J.P. Morgan: Target-date fund providers underestimate DC participants' volatile behavior
By Rob Kozlowski | November 30, 2012 9:00 am
Defined contribution plan participants' savings and investment behavior is much more volatile than the assumptions of target-date fund providers at J.P. Morgan, according to a new study from J.P. Morgan Asset Management (JPM).
The study, “Ready! Fire! Aim? 2012” utilizes data from more than 280 defined contribution plan clients of J.P. Morgan Retirement Plan Services.
While the industry assumes participants begin contributing at 6% and reach 10% of their salary by the time they reach age 35, the study found the average participant begins at 5% and increases to 10% only by the time they reach age 59.
Automatically enrolled participants' overall average contribution rate is even less, at 4% compared to 7.7% for those not automatically enrolled.
Also, as of Dec. 31, a total of 83% of participants withdraw their entire account balance within three years of retirement. This is an increase from 80% at the end of 2008.
The high number of participants who leave the plan shortly after retirement means that large equity allocations in target-date funds in the years leading up to retirement “subjects the vast majority of participants to unnecessary and, as the extreme stock market losses in 2008 demonstrated, dangerous risks just as they are most prone to withdraw their assets,” according to the study.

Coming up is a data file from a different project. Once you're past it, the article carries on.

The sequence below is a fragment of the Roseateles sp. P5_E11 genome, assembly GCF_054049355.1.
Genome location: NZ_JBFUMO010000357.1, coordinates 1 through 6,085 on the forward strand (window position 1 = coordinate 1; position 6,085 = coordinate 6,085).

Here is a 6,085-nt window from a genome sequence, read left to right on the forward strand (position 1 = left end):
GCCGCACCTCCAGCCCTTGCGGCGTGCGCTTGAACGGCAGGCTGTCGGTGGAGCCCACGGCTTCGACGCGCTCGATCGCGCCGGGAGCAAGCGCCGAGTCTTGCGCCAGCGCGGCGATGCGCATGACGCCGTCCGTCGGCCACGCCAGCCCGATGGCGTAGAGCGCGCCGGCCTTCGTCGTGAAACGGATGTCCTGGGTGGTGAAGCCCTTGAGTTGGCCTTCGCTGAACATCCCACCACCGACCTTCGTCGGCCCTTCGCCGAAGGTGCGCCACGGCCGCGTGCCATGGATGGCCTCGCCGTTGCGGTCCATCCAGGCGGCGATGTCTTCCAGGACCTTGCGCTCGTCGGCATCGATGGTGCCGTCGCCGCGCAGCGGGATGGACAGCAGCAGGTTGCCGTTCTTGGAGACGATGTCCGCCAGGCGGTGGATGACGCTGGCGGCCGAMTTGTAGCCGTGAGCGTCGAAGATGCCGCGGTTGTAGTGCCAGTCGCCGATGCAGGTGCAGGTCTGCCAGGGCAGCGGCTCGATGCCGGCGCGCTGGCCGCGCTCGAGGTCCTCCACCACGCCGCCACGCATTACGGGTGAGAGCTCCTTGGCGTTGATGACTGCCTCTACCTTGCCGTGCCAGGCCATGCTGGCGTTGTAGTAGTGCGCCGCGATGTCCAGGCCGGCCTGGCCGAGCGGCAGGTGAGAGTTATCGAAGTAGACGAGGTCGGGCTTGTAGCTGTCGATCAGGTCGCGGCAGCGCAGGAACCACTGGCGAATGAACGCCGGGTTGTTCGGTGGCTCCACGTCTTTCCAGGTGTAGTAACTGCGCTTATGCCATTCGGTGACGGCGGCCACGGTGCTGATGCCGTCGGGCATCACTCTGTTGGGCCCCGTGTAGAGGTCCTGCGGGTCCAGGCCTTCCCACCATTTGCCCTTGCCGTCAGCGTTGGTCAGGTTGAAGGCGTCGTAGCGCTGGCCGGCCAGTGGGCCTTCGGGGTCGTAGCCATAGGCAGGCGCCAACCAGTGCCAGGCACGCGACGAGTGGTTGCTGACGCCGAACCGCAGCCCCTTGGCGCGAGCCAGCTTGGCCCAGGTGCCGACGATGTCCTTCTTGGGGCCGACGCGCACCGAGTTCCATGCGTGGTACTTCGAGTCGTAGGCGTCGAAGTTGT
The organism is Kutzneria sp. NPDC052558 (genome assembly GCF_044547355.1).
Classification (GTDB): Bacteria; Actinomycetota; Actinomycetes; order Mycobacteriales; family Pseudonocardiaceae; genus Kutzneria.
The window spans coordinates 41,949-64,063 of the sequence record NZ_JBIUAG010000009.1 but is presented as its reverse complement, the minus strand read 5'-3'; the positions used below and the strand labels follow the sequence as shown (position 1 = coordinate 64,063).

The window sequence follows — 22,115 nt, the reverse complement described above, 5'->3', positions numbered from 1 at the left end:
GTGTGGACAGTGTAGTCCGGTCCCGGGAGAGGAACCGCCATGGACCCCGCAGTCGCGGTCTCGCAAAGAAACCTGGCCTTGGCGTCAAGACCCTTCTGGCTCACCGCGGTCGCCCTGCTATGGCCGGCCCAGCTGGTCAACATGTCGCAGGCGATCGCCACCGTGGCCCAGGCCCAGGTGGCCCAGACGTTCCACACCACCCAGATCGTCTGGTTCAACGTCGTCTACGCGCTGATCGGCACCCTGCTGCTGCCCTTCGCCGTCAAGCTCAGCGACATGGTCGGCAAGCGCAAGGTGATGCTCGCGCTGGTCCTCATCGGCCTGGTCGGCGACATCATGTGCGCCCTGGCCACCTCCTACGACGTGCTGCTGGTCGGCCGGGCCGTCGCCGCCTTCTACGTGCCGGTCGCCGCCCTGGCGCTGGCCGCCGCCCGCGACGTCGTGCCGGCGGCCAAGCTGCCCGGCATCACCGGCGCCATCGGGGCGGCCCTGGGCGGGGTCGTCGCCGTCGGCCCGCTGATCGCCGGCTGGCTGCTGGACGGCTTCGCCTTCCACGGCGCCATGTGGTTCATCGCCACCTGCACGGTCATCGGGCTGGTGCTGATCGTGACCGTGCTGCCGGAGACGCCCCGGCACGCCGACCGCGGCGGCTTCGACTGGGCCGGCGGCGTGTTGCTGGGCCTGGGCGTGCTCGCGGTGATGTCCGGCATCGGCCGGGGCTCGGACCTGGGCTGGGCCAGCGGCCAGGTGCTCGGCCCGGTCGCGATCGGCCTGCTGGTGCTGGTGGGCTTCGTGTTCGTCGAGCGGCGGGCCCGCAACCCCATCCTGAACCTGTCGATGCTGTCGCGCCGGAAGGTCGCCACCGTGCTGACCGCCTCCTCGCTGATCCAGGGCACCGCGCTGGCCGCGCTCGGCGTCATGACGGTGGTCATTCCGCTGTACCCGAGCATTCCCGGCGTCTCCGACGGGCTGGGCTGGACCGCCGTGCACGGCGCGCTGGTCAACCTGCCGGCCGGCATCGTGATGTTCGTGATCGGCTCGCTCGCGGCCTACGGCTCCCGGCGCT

Other industry assumptions that are not mirrored in reality, according to the study, include:
- Participants receive raises every year; they really get raises every two out of three years.
- Participants do not borrow; 19% of participants borrow 15% of their account balances on average.
- Premature distributions don't occur; 15% of participants over the age of 591/2 withdraw 25% of their assets on average.
- Participants who have retired withdraw 4% to 5% annually; in reality, that percentage is actually more than 20% annually.
The study suggests that plan sponsors can increase auto-enrollment and contribution escalation rates to more realistic levels and increase education of participants to help influence participant behavior.